By Greg Carannante
City & Shore Magazine
It was 25 years ago that advertising exec Jeff Friday left his first Sundance Film Festival dismayed by the dearth of Black people and Black content he saw there. He decided to do something about it.
Friday took a leap of faith. He left his job as film division president of a large ad agency, and in 1997 founded what is today recognized as the leading festival of its kind in the world and a cornerstone of diversity in Hollywood — the American Black Film Festival. The festival will celebrate its 26th anniversary with a flurry of live events in Miami Beach from June 15-19 and, in its first hybrid iteration, follow it up with virtual events on ABFF Play from June 20-30.
Issa Rae, star of the HBO series Insecure, is this year’s festival ambassador. Her highly anticipated television series Rap Sh*t, which she created for HBO Max, will be part of the Saturday night lineup. Rae joins a list of former ambassadors that have included Regina Hall, Mary J. Blige, Idris Elba and Common.
Opening with the documentary “Civil,” an intimate vérité look at the life of trail-blazing civil rights attorney Ben Crump, the features program includes narrative competitions, world premieres and first-time directors representing a diverse group of independent filmmakers from around the globe.
ABFF brings to South Florida Black culture enthusiasts, artists, executives and filmmakers from around the world. It has provided a platform for such then-emerging artists as Kevin Hart, Halle Berry, Kerry Washington, Anthony Anderson and Black Panther director Ryan Coogler. Opening with the debut of an upcoming Hollywood release, its robust lineup features studio and network previews, independent films, master classes, panels, celebrity talks, live entertainment, and, of course, the all-important networking and hospitality events.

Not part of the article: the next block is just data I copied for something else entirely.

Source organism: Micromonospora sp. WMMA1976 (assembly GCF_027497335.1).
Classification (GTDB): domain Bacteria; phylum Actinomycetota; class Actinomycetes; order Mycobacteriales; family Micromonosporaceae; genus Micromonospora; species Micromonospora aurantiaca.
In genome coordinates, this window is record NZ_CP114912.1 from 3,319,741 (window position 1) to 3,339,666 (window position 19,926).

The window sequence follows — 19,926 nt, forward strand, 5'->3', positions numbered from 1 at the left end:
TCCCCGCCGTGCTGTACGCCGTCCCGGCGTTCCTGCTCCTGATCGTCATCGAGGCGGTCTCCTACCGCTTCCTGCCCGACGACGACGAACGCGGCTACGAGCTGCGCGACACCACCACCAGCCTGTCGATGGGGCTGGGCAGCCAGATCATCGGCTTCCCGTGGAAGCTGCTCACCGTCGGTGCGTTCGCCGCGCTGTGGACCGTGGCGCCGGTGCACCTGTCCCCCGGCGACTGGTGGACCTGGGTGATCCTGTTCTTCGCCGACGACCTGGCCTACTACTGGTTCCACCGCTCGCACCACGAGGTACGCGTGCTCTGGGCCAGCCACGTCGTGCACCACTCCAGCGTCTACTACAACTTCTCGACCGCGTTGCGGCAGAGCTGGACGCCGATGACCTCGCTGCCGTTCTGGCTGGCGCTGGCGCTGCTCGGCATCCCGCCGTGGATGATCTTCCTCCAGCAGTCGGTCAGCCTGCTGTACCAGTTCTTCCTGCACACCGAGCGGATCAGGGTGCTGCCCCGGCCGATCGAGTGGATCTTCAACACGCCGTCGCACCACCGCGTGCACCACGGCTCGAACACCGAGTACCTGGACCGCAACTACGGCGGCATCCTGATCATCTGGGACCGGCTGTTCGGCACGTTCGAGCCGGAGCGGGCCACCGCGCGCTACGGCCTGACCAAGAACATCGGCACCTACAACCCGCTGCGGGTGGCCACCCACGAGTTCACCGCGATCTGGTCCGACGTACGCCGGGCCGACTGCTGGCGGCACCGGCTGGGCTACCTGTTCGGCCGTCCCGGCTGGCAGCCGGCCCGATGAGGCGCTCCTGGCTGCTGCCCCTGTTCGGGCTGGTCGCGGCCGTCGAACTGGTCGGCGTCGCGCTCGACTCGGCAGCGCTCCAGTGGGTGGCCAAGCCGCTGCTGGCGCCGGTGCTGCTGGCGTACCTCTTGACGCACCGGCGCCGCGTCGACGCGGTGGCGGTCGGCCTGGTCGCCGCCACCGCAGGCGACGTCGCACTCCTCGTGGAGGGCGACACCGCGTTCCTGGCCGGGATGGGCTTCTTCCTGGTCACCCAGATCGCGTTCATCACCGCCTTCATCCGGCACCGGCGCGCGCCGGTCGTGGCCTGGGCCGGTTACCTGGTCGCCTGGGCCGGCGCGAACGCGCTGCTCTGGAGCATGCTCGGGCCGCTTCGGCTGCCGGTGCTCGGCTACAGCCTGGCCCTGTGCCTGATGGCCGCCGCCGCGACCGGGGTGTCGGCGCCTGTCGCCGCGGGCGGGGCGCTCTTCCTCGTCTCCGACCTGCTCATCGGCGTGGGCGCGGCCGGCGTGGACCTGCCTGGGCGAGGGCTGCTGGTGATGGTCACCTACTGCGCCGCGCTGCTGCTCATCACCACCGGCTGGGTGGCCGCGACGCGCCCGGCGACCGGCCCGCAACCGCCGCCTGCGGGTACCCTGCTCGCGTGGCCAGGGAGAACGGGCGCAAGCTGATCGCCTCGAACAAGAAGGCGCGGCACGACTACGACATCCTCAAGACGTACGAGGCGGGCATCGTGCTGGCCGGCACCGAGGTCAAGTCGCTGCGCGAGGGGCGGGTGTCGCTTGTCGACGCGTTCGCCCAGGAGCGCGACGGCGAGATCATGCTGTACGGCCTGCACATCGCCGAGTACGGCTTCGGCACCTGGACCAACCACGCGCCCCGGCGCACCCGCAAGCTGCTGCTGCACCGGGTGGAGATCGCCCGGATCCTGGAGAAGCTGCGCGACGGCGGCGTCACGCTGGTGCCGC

Working with his wife, Nicole, the festival’s president and general manager, CEO Friday expanded his entrepreneurial reach in 2019 with Jeff Friday Media, a Los Angeles-based entertainment company that produces film, TV and digital content as well as events focused on Black and Brown culture. Among them is the acclaimed feature doc Yusuf Hawkins: Storm Over Brooklyn, which Friday executive produced and which airs on HBO Max.
Friday, who lives in LA with his wife and two children, squeezed in a very brief intermission from producing the festival to respond to our Quote Unquote questions.
Aside from the weather, what do you enjoy most about South Florida?
Diversity of the people and culture.
Aside from the weather, what do you dislike most about South Florida?
Are you a beach person or a pool person?
When in your life are you or have you been the happiest?
What do you do when you’re stuck in a traffic jam on the interstate?
What music are you listening to now?
Are you a fan, and if so, of what?
If you had to choose: Beatles or Stones?
What are your social media user names?
Apple or Android?
Who is your real-life hero?
If you had to choose: Rocky or Raging Bull?
What car are you driving now?
What do you like most about yourself?
What places in South Florida do you make a point to visit when you’re in town?
If you could change one thing about yourself, what would it be?
Be born wealthy.
What do you consider your greatest achievement?
Marrying my wife, fathering my children and running the American Black Film Festival.
Nicole and Jeff Friday, courtesy
Main photo: Jeff Friday, courtesy